Dany Roth did a good job producing an article that is about much more than just Star Trek, but used Axanar as one of the more complicated examples of the (non) interaction between fan and licensed works. It gave a good overview of the copyright-able and non-copyright-able aspects of fan fiction. After what seemed like a decent primer on copyright law, goes into actual lawsuits.
The article also goes into where the courts do not agree amongst themselves with the interpretation of 'fair use' and how that really makes things confusing, and since that can determine the fate of your fan work, it is a crucial area.
The example court cases are very interesting and well worth a read.
What does this mean for works like The Stone that Sings? I think I'm in the mud, like everyone else. My vision of Trek isn't always a perfect one, and in some cases, I think The Stone that Sings is a bit critical of how Trek tends to gloss over the thornier nature of the universe, which is why dulling the tech down in the Sas-a-Shar is important and helps create some of the tension.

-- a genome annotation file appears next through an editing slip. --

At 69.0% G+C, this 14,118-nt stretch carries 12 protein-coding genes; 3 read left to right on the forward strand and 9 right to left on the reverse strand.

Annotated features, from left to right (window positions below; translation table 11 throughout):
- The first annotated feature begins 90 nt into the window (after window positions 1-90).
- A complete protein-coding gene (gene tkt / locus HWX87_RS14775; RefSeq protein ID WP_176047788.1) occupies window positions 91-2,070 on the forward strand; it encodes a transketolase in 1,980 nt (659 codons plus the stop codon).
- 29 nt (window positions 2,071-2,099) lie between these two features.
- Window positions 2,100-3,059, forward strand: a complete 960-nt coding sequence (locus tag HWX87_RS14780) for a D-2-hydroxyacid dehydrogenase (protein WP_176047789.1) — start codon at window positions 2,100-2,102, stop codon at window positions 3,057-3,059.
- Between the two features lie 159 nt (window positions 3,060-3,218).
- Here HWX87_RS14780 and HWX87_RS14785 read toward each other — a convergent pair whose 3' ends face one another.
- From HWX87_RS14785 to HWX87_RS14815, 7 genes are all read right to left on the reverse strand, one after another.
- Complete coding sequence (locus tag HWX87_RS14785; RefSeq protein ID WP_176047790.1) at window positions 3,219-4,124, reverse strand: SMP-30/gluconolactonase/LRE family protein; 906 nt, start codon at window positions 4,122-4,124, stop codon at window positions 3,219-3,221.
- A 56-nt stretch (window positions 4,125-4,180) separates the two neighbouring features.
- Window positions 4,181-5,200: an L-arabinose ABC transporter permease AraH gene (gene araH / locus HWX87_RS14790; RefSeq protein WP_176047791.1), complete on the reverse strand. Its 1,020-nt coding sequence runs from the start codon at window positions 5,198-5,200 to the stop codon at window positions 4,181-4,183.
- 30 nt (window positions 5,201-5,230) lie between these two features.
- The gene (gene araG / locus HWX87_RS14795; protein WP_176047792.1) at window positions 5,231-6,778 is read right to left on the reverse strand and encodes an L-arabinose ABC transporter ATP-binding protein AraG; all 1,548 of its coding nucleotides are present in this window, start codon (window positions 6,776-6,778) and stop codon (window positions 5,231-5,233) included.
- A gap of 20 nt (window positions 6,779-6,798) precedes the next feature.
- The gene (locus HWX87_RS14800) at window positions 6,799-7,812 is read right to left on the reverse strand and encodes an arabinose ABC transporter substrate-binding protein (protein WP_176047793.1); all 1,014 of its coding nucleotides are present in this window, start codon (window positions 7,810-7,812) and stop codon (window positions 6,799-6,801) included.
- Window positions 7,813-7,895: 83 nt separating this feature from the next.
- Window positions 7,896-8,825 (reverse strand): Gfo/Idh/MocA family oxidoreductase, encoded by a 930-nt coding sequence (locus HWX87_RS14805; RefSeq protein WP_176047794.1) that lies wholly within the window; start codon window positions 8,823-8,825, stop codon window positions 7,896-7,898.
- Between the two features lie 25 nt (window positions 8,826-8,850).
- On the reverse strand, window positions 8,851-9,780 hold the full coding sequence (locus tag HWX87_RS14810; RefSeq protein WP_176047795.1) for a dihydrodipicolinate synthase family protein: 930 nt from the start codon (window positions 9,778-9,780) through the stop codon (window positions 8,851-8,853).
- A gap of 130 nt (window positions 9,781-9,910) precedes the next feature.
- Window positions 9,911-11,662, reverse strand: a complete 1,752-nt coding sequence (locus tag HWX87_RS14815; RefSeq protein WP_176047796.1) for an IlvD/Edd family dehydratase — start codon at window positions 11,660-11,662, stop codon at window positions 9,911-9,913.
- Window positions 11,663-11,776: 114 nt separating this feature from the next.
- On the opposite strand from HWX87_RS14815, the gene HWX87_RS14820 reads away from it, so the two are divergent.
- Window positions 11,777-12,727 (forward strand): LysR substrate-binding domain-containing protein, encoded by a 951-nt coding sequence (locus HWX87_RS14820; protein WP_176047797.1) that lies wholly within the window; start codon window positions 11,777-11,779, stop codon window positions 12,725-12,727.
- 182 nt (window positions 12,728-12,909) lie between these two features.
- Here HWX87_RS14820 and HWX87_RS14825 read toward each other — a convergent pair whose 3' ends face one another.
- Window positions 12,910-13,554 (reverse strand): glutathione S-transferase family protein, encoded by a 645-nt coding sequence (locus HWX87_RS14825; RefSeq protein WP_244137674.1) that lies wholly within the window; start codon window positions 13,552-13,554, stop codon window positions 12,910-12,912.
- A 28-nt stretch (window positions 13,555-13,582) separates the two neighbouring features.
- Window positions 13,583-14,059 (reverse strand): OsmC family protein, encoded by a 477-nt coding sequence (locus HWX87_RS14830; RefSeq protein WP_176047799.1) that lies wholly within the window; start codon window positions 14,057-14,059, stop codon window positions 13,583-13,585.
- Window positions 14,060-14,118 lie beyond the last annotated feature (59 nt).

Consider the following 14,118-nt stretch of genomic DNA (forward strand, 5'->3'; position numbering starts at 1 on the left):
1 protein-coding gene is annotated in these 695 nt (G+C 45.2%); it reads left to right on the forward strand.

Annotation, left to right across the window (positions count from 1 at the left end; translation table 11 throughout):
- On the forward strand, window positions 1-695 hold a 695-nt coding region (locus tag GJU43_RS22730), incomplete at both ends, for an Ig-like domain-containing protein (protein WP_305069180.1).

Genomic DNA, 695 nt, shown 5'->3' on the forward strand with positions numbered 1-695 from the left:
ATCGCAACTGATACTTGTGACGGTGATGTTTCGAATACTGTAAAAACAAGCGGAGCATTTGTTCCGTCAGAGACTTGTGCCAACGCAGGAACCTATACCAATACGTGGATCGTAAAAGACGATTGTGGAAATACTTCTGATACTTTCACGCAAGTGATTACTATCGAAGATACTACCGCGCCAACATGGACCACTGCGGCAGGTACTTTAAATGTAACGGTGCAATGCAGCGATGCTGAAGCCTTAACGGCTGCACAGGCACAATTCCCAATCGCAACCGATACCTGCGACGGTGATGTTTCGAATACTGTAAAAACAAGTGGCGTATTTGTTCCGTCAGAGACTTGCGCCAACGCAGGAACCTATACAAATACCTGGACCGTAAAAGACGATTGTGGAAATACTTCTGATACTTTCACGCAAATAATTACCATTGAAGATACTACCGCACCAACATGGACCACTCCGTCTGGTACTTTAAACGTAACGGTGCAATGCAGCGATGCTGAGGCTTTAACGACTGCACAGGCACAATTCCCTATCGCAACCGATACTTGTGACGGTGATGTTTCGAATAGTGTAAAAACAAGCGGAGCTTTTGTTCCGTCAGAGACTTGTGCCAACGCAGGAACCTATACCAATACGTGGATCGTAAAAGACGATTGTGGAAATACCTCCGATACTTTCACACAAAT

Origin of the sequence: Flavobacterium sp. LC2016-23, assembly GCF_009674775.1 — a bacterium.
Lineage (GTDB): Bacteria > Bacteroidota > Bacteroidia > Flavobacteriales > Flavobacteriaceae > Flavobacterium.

I also appreciate other authors trying to flesh out the fairly two-dimensional aliens, who were there to present the 'conflict of the week', at the same time, I don't mean to knock the script writers too much. A weekly schedule, budget constraints, and just trying to survive in a television market are some serious constraints that I don't think I'd successfully function under. But authors are not stuck to those constraints and can create as they desire, with their time as the only budget being spent -- the need to please any kind of audience is a self-imposed burden and not driven by hard economics. The CGI for a sehlat alone was astronomical for a TV show; here, authors still hold the advantage.
A fascinating read, and it doesn't change my position around The Stone That Sings, which is destined to remain a free fan work, though I intend to give it all the polish that I can to make it rival published works in quality, if not in profitability.